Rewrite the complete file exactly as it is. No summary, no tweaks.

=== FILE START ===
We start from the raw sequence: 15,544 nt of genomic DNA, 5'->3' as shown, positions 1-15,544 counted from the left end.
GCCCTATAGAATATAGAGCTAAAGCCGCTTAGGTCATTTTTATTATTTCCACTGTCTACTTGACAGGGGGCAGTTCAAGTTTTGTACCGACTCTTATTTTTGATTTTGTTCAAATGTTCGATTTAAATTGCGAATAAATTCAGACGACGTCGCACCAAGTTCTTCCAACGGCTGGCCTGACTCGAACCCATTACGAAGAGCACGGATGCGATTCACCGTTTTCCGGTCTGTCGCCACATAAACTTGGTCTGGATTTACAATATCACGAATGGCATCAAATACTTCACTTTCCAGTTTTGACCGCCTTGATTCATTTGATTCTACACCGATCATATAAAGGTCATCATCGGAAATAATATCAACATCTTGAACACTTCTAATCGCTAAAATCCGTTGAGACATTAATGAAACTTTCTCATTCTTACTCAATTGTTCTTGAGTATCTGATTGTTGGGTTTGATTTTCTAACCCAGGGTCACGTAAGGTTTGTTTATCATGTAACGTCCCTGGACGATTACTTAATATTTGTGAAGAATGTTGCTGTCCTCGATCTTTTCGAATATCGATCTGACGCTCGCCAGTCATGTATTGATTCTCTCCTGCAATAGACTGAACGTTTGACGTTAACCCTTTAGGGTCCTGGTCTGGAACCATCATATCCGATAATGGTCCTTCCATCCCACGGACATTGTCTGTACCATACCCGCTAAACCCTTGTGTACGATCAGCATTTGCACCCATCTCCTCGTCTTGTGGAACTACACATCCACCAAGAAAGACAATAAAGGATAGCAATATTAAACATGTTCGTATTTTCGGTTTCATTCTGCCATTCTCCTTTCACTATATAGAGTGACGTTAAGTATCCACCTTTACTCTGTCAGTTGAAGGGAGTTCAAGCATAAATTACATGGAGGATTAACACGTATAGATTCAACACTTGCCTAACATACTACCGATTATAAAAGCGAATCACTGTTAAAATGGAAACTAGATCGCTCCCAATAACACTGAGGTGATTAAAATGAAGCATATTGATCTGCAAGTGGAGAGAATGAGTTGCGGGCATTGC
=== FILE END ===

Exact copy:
We start from the raw sequence: 15,544 nt of genomic DNA, 5'->3' as shown, positions 1-15,544 counted from the left end.
GCCCTATAGAATATAGAGCTAAAGCCGCTTAGGTCATTTTTATTATTTCCACTGTCTACTTGACAGGGGGCAGTTCAAGTTTTGTACCGACTCTTATTTTTGATTTTGTTCAAATGTTCGATTTAAATTGCGAATAAATTCAGACGACGTCGCACCAAGTTCTTCCAACGGCTGGCCTGACTCGAACCCATTACGAAGAGCACGGATGCGATTCACCGTTTTCCGGTCTGTCGCCACATAAACTTGGTCTGGATTTACAATATCACGAATGGCATCAAATACTTCACTTTCCAGTTTTGACCGCCTTGATTCATTTGATTCTACACCGATCATATAAAGGTCATCATCGGAAATAATATCAACATCTTGAACACTTCTAATCGCTAAAATCCGTTGAGACATTAATGAAACTTTCTCATTCTTACTCAATTGTTCTTGAGTATCTGATTGTTGGGTTTGATTTTCTAACCCAGGGTCACGTAAGGTTTGTTTATCATGTAACGTCCCTGGACGATTACTTAATATTTGTGAAGAATGTTGCTGTCCTCGATCTTTTCGAATATCGATCTGACGCTCGCCAGTCATGTATTGATTCTCTCCTGCAATAGACTGAACGTTTGACGTTAACCCTTTAGGGTCCTGGTCTGGAACCATCATATCCGATAATGGTCCTTCCATCCCACGGACATTGTCTGTACCATACCCGCTAAACCCTTGTGTACGATCAGCATTTGCACCCATCTCCTCGTCTTGTGGAACTACACATCCACCAAGAAAGACAATAAAGGATAGCAATATTAAACATGTTCGTATTTTCGGTTTCATTCTGCCATTCTCCTTTCACTATATAGAGTGACGTTAAGTATCCACCTTTACTCTGTCAGTTGAAGGGAGTTCAAGCATAAATTACATGGAGGATTAACACGTATAGATTCAACACTTGCCTAACATACTACCGATTATAAAAGCGAATCACTGTTAAAATGGAAACTAGATCGCTCCCAATAACACTGAGGTGATTAAAATGAAGCATATTGATCTGCAAGTGGAGAGAATGAGTTGCGGGCATTGC